In its outline of proposals, the CFPB indicated that it would convene a Small Business Regulatory Enforcement Fairness Act (SBREFA) panel. The panel will include representatives from the Bureau, the Small Business Administration and Office of Management and Budget, who will meet with "small entity representatives" (SERs) to obtain feedback on the potential economic impacts of complying with the proposed regulations. It has since been announced that the panel will be convened during the week of October 19, and a list of questions has been published. According to the CFPB, the panel will issue a report within 60 days of convening.

It thus appears that the Bureau will be in a position to issue a proposed rule in early 2016 and finalize such a rule before the end of that year. As the Bureau notes, and as Congress required, any such rules will apply only to arbitration agreements entered into 180 days after the effective date of any final rule. For companies providing consumer financial products whose agreements include arbitration clauses, this prospective application of the rule will mean different customers will be governed by different arbitration terms based on when those customers opened their accounts.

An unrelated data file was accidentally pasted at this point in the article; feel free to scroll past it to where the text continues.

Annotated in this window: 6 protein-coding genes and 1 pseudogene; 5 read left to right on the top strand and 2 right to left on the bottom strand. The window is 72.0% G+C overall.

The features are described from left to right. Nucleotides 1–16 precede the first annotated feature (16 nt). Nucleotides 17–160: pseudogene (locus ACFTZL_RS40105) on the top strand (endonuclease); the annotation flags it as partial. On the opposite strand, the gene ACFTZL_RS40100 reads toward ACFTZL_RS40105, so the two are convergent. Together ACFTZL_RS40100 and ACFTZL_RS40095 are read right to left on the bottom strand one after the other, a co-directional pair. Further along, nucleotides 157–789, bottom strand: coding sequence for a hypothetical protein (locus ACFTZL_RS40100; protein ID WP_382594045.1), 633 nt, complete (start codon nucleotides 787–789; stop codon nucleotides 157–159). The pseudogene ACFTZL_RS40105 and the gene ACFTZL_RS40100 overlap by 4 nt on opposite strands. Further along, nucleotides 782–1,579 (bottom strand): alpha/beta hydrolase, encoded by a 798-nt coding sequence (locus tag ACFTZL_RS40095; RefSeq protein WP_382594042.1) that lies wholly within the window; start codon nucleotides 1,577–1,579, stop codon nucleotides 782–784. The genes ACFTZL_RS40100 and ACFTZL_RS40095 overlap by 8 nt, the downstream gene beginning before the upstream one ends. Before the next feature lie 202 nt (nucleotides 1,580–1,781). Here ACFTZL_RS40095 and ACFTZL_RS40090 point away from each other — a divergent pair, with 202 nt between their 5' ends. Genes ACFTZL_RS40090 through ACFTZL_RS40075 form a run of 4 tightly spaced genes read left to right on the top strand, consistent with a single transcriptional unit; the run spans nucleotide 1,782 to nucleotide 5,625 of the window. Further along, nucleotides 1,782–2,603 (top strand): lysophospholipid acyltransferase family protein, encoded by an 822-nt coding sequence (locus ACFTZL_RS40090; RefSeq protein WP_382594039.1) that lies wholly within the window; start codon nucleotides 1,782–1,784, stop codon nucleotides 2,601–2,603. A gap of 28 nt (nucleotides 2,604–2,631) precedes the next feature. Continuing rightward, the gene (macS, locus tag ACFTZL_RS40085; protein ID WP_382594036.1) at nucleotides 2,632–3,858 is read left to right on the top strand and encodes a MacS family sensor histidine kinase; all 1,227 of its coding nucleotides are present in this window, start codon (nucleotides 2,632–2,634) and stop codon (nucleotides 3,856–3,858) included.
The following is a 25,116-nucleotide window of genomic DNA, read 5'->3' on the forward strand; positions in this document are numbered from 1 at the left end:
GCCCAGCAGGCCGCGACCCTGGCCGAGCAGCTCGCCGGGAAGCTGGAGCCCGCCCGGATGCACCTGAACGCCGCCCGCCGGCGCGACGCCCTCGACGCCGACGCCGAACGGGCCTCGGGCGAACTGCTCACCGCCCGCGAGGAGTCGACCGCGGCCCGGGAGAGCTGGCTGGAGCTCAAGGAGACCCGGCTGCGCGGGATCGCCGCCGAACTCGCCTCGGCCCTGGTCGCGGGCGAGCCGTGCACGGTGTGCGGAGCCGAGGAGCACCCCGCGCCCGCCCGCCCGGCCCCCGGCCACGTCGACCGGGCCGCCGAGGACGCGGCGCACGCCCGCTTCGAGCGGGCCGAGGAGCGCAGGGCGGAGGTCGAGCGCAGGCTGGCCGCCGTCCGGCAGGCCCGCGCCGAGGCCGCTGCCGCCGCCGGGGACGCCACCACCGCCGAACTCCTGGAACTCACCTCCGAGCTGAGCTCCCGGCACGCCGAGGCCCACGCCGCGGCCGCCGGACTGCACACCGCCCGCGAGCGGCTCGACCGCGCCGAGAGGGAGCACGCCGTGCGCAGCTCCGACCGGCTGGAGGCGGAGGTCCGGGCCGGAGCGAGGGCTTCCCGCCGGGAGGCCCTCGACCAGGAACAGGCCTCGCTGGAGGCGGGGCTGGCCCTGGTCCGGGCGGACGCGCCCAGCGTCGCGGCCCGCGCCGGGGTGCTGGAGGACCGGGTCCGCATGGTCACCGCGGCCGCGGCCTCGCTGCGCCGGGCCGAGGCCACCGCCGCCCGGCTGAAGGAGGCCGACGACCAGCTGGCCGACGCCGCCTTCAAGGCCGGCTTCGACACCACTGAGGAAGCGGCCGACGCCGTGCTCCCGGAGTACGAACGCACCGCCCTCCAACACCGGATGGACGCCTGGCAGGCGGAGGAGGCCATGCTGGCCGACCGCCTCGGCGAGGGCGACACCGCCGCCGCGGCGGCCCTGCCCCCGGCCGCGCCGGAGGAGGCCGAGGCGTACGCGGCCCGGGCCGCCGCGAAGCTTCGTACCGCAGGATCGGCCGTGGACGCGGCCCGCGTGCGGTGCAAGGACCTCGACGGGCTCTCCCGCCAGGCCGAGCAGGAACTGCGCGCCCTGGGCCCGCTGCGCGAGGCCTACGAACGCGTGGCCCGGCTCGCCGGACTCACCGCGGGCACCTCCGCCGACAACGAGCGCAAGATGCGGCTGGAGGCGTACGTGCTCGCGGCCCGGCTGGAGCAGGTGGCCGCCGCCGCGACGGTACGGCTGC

Financial service companies that employ arbitration provisions in their customer agreements will be impacted by the Bureau's proposed rules. Such companies should consider participating in the rulemaking process so that their views can be heard and made part of the administrative record. Such companies should also begin to consider how they will manage what will eventually be two customer populations—those with whom they have an arbitration agreement and those with whom they don't. Providers of consumer financial services products and services that do not currently use arbitration for dispute resolution, may want to consider adding arbitration clauses to their agreements before the application date of any Final Rule.


1 See Client Alert "CFPB Builds Its Case Against Arbitration Clauses" (Dec. 17, 2013).

Because of the generality of this update, the information provided herein may not be applicable in all situations and should not be acted upon without specific legal advice based on particular situations.

© Morrison & Foerster LLP. All rights reserved